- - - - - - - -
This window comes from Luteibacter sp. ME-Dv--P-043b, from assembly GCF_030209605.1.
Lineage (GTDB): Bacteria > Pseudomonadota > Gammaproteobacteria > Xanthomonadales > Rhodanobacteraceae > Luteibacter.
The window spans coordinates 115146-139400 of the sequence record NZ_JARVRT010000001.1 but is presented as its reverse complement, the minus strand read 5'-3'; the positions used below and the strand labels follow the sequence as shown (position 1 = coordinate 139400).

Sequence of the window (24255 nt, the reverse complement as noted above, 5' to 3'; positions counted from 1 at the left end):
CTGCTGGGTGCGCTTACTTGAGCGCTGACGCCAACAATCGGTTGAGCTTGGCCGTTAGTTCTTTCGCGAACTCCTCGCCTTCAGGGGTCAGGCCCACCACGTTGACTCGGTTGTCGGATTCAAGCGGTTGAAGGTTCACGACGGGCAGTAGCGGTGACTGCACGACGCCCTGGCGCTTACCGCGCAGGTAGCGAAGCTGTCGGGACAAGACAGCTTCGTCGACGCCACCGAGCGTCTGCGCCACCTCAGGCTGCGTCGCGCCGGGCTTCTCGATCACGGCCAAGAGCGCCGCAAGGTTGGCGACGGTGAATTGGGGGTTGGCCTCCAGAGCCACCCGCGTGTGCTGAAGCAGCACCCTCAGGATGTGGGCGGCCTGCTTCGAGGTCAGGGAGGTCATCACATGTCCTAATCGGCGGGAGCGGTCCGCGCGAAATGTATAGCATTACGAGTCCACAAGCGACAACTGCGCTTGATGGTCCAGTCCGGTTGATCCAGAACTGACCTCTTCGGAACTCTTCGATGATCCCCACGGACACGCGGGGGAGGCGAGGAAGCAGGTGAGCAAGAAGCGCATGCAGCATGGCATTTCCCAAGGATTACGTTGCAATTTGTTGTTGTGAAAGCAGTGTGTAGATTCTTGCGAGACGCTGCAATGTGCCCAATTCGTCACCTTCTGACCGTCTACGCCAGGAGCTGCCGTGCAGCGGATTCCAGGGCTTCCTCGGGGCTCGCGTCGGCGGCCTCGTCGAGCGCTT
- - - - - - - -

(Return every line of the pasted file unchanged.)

This window comes from Luteibacter sp. ME-Dv--P-043b, from assembly GCF_030209605.1.
Lineage (GTDB): Bacteria > Pseudomonadota > Gammaproteobacteria > Xanthomonadales > Rhodanobacteraceae > Luteibacter.
The window spans coordinates 115146-139400 of the sequence record NZ_JARVRT010000001.1 but is presented as its reverse complement, the minus strand read 5'-3'; the positions used below and the strand labels follow the sequence as shown (position 1 = coordinate 139400).

Sequence of the window (24255 nt, the reverse complement as noted above, 5' to 3'; positions counted from 1 at the left end):
CTGCTGGGTGCGCTTACTTGAGCGCTGACGCCAACAATCGGTTGAGCTTGGCCGTTAGTTCTTTCGCGAACTCCTCGCCTTCAGGGGTCAGGCCCACCACGTTGACTCGGTTGTCGGATTCAAGCGGTTGAAGGTTCACGACGGGCAGTAGCGGTGACTGCACGACGCCCTGGCGCTTACCGCGCAGGTAGCGAAGCTGTCGGGACAAGACAGCTTCGTCGACGCCACCGAGCGTCTGCGCCACCTCAGGCTGCGTCGCGCCGGGCTTCTCGATCACGGCCAAGAGCGCCGCAAGGTTGGCGACGGTGAATTGGGGGTTGGCCTCCAGAGCCACCCGCGTGTGCTGAAGCAGCACCCTCAGGATGTGGGCGGCCTGCTTCGAGGTCAGGGAGGTCATCACATGTCCTAATCGGCGGGAGCGGTCCGCGCGAAATGTATAGCATTACGAGTCCACAAGCGACAACTGCGCTTGATGGTCCAGTCCGGTTGATCCAGAACTGACCTCTTCGGAACTCTTCGATGATCCCCACGGACACGCGGGGGAGGCGAGGAAGCAGGTGAGCAAGAAGCGCATGCAGCATGGCATTTCCCAAGGATTACGTTGCAATTTGTTGTTGTGAAAGCAGTGTGTAGATTCTTGCGAGACGCTGCAATGTGCCCAATTCGTCACCTTCTGACCGTCTACGCCAGGAGCTGCCGTGCAGCGGATTCCAGGGCTTCCTCGGGGCTCGCGTCGGCGGCCTCGTCGAGCGCTT